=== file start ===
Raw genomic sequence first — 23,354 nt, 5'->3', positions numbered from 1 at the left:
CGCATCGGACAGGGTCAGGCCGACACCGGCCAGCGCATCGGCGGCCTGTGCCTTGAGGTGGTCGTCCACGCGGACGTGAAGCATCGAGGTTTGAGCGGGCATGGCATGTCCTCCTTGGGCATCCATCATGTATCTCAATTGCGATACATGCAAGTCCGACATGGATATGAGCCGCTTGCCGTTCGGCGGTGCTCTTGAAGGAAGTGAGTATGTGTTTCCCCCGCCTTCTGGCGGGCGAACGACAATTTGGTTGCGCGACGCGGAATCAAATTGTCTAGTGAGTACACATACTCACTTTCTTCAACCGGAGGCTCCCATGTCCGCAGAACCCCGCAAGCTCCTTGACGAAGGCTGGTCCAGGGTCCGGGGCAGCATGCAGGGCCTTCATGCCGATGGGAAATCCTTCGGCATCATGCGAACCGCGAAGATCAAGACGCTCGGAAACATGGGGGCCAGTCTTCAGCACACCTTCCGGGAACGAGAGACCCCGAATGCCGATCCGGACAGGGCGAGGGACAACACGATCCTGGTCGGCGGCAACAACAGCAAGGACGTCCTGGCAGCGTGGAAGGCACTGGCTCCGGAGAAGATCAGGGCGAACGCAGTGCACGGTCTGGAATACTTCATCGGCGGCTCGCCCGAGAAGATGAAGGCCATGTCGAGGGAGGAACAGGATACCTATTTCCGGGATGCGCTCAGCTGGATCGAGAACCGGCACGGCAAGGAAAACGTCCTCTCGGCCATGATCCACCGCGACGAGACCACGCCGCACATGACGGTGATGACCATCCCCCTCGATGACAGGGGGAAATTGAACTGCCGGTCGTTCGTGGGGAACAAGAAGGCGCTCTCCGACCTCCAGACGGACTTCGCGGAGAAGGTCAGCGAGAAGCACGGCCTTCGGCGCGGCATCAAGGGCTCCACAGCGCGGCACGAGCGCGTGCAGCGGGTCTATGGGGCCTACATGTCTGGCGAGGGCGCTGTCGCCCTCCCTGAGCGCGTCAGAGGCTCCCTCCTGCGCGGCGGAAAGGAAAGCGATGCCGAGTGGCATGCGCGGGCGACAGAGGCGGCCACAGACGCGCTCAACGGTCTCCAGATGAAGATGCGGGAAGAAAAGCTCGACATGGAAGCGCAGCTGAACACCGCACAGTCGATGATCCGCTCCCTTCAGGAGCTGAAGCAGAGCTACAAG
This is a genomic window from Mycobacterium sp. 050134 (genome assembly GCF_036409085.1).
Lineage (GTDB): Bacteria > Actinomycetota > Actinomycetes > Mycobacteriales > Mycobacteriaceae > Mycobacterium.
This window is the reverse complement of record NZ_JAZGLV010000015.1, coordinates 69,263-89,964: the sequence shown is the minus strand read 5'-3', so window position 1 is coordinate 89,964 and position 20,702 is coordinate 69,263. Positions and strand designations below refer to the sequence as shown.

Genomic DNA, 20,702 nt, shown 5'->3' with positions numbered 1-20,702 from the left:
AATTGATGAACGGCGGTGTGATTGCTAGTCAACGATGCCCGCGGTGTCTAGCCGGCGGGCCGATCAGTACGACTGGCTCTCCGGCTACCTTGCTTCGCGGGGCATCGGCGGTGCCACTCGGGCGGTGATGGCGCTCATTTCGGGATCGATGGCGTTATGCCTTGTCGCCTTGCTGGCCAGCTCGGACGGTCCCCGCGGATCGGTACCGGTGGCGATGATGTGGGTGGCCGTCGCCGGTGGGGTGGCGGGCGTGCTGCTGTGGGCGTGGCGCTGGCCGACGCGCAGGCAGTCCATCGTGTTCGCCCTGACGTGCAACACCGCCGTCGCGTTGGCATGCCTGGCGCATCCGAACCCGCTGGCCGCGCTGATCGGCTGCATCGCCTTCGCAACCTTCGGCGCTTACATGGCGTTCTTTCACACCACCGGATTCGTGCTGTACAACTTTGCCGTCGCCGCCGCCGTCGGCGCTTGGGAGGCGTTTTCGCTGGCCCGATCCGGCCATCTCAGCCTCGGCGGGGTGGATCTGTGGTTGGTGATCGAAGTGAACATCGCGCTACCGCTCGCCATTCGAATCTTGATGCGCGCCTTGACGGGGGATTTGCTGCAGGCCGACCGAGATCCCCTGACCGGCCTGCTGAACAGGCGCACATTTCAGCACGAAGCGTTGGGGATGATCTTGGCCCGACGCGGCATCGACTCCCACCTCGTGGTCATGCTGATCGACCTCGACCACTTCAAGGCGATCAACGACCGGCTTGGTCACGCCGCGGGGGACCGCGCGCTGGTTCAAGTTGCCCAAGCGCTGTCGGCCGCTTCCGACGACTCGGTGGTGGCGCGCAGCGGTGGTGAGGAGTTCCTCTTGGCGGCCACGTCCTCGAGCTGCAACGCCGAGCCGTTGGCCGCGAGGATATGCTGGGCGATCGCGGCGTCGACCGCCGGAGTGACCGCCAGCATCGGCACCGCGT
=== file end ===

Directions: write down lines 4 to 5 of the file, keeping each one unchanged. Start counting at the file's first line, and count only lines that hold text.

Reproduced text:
Lineage (GTDB): Bacteria > Actinomycetota > Actinomycetes > Mycobacteriales > Mycobacteriaceae > Mycobacterium.
This window is the reverse complement of record NZ_JAZGLV010000015.1, coordinates 69,263-89,964: the sequence shown is the minus strand read 5'-3', so window position 1 is coordinate 89,964 and position 20,702 is coordinate 69,263. Positions and strand designations below refer to the sequence as shown.